How to Stop Blowout Fights Before They Happen
Anything Can Be a Fight
For some reason, couples can fight over anything. I mean anything. My wife and I have had a recurring fight over my habit of leaving out the shaving cream in the morning. I will almost always leave my shaving cream on the counter, instead of in the drawer where it belongs. Why? I don't know. I just... Don't know...
This has lead to fight after fight between my wife and I. I would insist that it was no big deal, and she would insist that it was a big deal to her; it just bothered her and she felt disrespected due to the fact that I would continuously do something I had promised not to.
So, as I said, couples can fight over just about anything. But don't worry! There are ways to end the spats that sometimes turn into angry shouting matches.
Why Do We Fight?
We have established now, that everything and anything can be cause for a fight (though I'm sure if you are searching the web for articles on why we fight or how to stop fights, you are well aware of this fact).
It is my belief that fights are almost always due to the fact that we are not really listening to each other. Us people are stubborn and when we are in an argument that is beginning to get heated, we tend to put up a protective wall; the more heated the argument, the thicker and taller and meaner the wall becomes until the fight just has no where left to go. At this point we see one participant or the other storm away, saying "FINE!", or "WHATEVER!", and the fight ends with no resolution.
Throughout the whole debacle, no listening took place. Both parties may have shared their frustrations,one or both participants may even think they were listening, but no effort was made to sit down and listen to what was really bugging their significant other. This means there has been no growth, no learning, and no understanding gained.
THIS WILL HURT YOUR RELATIONSHIP!
Fighting in this manner will cause resentment, a calloused heart, and poor behavior during future arguments.
A Little Something Called 'Reflective Listening'
Now, let's say you can tell the fight is beginning to get a little heated and you feel the temptation to start going back and forth. You are feeling disrespected, or feeling angry at your significant other. How can you diffuse this bomb before it explodes into a yelling, name calling, divorce threatening mess?
You can listen to what each other have to say.
It may sound easy, but it will take practice and effort! Take turns telling one another what you are hearing each other saying. Say something like "Honey, what I'm hearing is that you are mad about -blank-, you are feeling like I am treating you -blank-, and you are frustrated that I am not listening to you." at which point they will either tell you "Wow! That's 100% correct!" or (more likely) they will tell you that you we correct about -blank-, and -blank-, but wrong about -blank- and missed 3 other points. After those points are out there and you have discussed them a bit, your partner will repeat the process for you.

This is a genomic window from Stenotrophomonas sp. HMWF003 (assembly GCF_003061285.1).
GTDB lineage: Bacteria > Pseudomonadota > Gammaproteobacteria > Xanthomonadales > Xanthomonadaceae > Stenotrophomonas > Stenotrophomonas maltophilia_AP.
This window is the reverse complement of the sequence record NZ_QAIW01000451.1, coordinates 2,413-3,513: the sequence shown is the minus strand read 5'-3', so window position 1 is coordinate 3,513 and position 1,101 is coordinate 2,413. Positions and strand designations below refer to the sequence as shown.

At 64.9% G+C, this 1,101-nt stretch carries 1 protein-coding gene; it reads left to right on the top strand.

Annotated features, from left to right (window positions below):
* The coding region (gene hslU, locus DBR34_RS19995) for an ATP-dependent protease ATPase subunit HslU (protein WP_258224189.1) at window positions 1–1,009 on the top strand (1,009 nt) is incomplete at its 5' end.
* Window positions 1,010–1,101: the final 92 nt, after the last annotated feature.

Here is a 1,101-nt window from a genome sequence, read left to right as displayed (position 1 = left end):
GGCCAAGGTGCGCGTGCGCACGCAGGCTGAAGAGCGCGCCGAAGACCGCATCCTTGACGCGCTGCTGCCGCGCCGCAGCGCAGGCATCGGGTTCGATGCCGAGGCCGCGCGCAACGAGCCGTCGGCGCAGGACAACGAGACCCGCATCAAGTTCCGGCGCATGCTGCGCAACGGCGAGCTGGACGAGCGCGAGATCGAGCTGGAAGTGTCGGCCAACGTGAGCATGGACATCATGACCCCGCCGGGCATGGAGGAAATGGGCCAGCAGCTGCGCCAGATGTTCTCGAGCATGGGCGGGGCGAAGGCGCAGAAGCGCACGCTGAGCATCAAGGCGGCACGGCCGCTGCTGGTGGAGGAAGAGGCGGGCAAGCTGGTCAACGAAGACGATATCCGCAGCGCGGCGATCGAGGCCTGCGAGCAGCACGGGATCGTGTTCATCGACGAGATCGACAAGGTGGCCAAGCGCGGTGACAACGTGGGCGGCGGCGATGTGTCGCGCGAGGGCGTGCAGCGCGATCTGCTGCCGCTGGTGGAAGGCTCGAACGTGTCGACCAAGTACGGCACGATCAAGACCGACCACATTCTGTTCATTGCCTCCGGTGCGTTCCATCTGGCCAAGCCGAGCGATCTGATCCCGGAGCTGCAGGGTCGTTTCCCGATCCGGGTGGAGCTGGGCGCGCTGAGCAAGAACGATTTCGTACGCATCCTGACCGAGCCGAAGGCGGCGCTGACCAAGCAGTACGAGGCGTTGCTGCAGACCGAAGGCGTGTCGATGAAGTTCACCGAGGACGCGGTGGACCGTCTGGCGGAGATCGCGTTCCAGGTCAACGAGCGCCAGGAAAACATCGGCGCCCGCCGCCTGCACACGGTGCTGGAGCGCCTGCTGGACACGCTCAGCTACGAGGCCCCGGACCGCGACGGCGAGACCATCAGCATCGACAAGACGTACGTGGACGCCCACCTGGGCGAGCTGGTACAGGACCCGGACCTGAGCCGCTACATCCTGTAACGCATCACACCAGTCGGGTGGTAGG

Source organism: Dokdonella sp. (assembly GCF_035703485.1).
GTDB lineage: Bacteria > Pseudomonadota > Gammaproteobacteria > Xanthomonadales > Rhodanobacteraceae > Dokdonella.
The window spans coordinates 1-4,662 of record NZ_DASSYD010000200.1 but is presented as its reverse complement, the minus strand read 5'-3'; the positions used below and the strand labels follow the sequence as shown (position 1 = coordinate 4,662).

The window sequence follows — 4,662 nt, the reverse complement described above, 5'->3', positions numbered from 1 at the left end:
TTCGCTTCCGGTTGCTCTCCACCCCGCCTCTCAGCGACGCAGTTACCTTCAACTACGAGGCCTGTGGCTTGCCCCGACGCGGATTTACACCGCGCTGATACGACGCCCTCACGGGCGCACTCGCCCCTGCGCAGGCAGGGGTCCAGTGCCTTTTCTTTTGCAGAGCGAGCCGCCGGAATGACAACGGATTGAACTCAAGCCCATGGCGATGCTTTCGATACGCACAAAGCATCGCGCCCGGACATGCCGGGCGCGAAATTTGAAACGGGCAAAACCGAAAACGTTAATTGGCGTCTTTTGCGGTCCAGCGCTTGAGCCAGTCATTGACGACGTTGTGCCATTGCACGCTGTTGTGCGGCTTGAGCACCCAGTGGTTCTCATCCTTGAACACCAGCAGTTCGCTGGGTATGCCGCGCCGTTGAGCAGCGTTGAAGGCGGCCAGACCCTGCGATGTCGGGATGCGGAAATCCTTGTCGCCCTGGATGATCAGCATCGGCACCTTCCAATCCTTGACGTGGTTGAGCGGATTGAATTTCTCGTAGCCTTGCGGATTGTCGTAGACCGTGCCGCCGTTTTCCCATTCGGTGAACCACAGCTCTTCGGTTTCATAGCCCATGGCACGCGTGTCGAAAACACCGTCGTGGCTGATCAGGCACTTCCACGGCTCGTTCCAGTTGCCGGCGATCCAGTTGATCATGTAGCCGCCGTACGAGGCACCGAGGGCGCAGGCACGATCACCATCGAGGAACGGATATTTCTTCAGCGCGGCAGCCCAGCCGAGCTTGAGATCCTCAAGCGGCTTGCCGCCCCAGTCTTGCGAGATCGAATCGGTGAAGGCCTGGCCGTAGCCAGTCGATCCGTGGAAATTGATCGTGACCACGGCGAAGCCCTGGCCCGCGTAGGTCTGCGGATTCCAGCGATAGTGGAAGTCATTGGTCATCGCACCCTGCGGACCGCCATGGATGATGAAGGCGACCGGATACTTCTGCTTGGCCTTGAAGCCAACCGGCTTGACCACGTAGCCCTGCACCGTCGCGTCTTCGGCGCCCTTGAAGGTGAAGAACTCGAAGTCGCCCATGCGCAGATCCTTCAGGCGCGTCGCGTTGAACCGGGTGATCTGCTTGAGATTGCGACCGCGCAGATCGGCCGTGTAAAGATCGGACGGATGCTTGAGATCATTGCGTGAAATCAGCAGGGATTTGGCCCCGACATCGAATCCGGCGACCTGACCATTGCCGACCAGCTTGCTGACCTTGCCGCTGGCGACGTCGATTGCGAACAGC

It is important to be patient during the reflective listening process, and to avoid interrupting. Once you have both cordially discussed the points and feelings of both parties, there may be no fight left and you may be amazed at how simple it really can be to listen!
This is not always the case though. As mentioned before, this exercise takes practice and will feel clunky and awkward at first.
Time Out! This Isn't Working!
When my wife and I began to practice reflective listening, we were at our wits end. We are both very hard headed and did not really want to hear each other out. We had to take some 'adult time out' with almost every fight.
If you forget to practice your reflective listening, your reflective listening isn't going as planned, or the fight happens faster than you can catch to practice your exercises, call a time out! An adult time out is when you call a time out either using a code word or saying time out or however you feel comfortable pausing. During this time, you do not speak to on another, you do not contest the time out, you do not stew over your anger or frustration; you regroup, calm down, and think about what you could do to better the course of the argument. Think of how you may be acting inappropriately, and ho you can better yourself during the argument or reflective listening process.
Just like when you call a time out in sports, it will do you no good to discuss with your team how the other team could cooperate better to lead to a victory, you need humble yourself (sorry guys) and consider how you may be contributing negatively to the fight.
When you reconvene with one another, explain what you have come up with during your time out; then continue the reflective listening. If you need to take 20 time outs before the fight it solved, so be it! Do not drop the argument, because it will only come back later, take care of the disagreement as soon as possible!
In conclusion: stick with the program. It take work to to keep relationships healthy. Don't stop listening to each other, treat each other with compassion, and don't leave your arguments unsettled.
Choose to love your significant other every day, and remember to do your best to serve one another. It is always worth it!
How often do you fight with your significant other?
© 2017 Jacob Wittrock